Home News Information Commissioner’s Office publishes 2015-2016 Annual Report in wake of Brexit vote

Information Commissioner’s Office publishes 2015-2016 Annual Report in wake of Brexit vote

by Brian Sims
Christopher Graham

Christopher Graham

In Christopher Graham’s last Annual Report as Information Commissioner, he describes a year of ‘real achievement’ as he looks back over the last 12 months. The Commissioner, who steps down today after seven years in post, explained: “We have delivered on our objectives, responding to new challenges and preparing for big changes, particularly in terms of the data protection and privacy field.”

During the past year, changes in the rules on nuisance marketing have meant that the Information Commissioner’s Office (ICO) was able to issue fines totalling more than £2 million. In addition, the organisation offered expert advice to many Parliamentary Committees (including the Burns Commission and its review of freedom of information law). It also began preparing for new data protection reforms.

In the 2015-2016 Annual Report, Graham has commented on the real progress made. “The ICO has had to respond effectively to the unexpected. Big data breaches such as that at Talk Talk… Acting on newspaper allegations about charity fundraising methods that allegedly breached data protection and privacy law… Taking part in the debate on surveillance and security and the Investigatory Powers Bill. In its responses following the Schrems Judgement, with all of the implications for transatlantic data flows, the ICO’s influential counsel has helped to avert a meltdown.”

Graham went on to state: “The credit for another year of high performance is shared by staff at every level of the organisation, and I should like to thank everyone at the ICO for what they’ve done to contribute towards this result.”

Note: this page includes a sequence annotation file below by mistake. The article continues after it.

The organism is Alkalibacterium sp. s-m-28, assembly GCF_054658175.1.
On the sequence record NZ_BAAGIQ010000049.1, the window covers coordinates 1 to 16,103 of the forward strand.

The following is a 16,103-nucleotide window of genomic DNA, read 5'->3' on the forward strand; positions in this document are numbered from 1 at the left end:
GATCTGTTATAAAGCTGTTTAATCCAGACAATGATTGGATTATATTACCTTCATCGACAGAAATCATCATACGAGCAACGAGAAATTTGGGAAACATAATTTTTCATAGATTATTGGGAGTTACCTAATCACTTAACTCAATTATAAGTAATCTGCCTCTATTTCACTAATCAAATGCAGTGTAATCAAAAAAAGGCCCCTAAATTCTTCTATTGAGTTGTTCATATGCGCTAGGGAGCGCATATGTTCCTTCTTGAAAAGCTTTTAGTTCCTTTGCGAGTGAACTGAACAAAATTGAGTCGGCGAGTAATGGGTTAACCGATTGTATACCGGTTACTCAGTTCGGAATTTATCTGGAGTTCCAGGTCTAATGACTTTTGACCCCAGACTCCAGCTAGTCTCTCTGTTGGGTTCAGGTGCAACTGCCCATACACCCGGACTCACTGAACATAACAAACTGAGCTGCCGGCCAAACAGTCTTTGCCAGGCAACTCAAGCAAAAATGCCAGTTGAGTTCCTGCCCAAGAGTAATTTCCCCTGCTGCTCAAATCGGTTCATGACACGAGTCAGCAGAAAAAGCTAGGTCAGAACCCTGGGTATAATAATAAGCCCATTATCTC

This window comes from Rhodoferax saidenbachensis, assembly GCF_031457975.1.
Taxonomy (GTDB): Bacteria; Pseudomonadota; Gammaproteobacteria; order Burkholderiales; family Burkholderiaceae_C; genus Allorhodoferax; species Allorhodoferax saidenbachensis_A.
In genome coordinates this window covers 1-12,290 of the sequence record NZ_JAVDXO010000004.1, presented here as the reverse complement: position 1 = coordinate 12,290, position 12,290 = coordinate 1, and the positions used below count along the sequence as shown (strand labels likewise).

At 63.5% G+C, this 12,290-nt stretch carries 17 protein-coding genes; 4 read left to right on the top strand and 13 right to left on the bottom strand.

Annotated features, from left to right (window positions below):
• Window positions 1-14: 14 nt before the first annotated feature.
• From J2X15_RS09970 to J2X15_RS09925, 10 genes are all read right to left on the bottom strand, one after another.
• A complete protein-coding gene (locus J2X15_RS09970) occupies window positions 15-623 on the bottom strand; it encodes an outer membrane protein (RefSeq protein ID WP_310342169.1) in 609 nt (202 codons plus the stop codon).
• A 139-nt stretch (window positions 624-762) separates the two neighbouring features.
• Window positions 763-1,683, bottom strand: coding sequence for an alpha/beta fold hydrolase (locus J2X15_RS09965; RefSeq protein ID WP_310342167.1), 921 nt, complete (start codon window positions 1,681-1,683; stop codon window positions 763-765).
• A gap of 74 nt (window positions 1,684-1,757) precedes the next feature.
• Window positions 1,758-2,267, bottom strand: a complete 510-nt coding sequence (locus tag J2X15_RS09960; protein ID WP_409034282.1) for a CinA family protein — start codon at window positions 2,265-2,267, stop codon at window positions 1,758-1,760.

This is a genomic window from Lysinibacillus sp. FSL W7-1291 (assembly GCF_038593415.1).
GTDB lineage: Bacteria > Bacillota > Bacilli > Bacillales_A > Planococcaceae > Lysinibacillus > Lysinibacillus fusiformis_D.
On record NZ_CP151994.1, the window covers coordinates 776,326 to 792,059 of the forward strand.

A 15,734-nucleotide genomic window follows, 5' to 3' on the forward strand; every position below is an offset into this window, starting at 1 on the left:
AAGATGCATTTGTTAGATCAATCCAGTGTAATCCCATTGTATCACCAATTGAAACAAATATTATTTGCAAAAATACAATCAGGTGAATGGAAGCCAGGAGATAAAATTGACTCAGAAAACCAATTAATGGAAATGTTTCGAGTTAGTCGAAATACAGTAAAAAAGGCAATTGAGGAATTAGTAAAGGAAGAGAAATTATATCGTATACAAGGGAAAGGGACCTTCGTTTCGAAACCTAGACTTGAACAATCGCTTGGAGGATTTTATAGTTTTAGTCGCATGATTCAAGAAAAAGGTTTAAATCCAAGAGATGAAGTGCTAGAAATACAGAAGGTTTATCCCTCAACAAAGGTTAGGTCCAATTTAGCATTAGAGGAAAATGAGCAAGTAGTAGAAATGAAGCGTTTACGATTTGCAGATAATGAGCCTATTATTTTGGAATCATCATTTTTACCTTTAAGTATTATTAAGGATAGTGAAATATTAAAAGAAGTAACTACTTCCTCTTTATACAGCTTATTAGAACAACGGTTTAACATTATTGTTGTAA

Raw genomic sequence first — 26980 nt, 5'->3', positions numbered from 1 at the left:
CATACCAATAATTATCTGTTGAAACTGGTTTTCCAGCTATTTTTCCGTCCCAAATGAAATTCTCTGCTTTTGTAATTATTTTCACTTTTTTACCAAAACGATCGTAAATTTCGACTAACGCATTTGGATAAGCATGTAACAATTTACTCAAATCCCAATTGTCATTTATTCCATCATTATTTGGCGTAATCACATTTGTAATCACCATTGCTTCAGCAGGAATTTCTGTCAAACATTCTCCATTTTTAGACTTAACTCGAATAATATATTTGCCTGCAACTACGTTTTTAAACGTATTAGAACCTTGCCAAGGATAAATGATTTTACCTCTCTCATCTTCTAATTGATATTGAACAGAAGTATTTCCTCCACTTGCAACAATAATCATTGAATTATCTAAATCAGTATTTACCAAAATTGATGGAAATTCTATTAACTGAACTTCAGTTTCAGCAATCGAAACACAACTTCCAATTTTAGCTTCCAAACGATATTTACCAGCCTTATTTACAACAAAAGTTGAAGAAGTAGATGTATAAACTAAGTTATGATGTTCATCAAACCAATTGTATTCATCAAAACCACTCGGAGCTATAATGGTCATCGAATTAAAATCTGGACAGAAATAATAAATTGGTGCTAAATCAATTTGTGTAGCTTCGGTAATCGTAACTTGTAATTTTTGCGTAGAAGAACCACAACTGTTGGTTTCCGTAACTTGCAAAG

Implications of the EU Referendum result

Speaking at the launch of the Annual Report in London, Graham also looked towards the future. “Over the coming weeks, we will be discussing with Government the implications of the EU Referendum result and its impact on data protection reform in the UK. With so many businesses and services operating across borders, international consistency around data protection laws and rights is crucial both to businesses and organisations and to consumers and citizens alike. The ICO’s role has always involved working closely with regulators in other countries, and that will continue to be the case.”

Focusing specifically on the Brexit vote, an ICO spokesperson said: “The Data Protection Act remains the law of the land irrespective of the EU Referendum result. If the UK isn’t part of the EU, then upcoming EU reforms to data protection law would not directly apply to the UK, but if the UK wants to trade with the Single Market on equal terms we would have to prove ‘adequacy’. In other words, UK data protection standards would have to be equivalent to the EU’s General Data Protection Regulation framework starting in 2018.”

The Information Commissioner asserted: “Having clear laws with safeguards in place is more important than ever given the growing digital economy, and we will be speaking to Government to present our view that reform of the UK law remains necessary.”

Reflecting on the financial year 2015-2016, the ICO’s Annual Report includes several key statistics:

*16,388: Data protection concerns received
*194,728: Helpline calls answered
*161,190: Number of concerns received about nuisance calls

*Read the detailed 92-page report in full here

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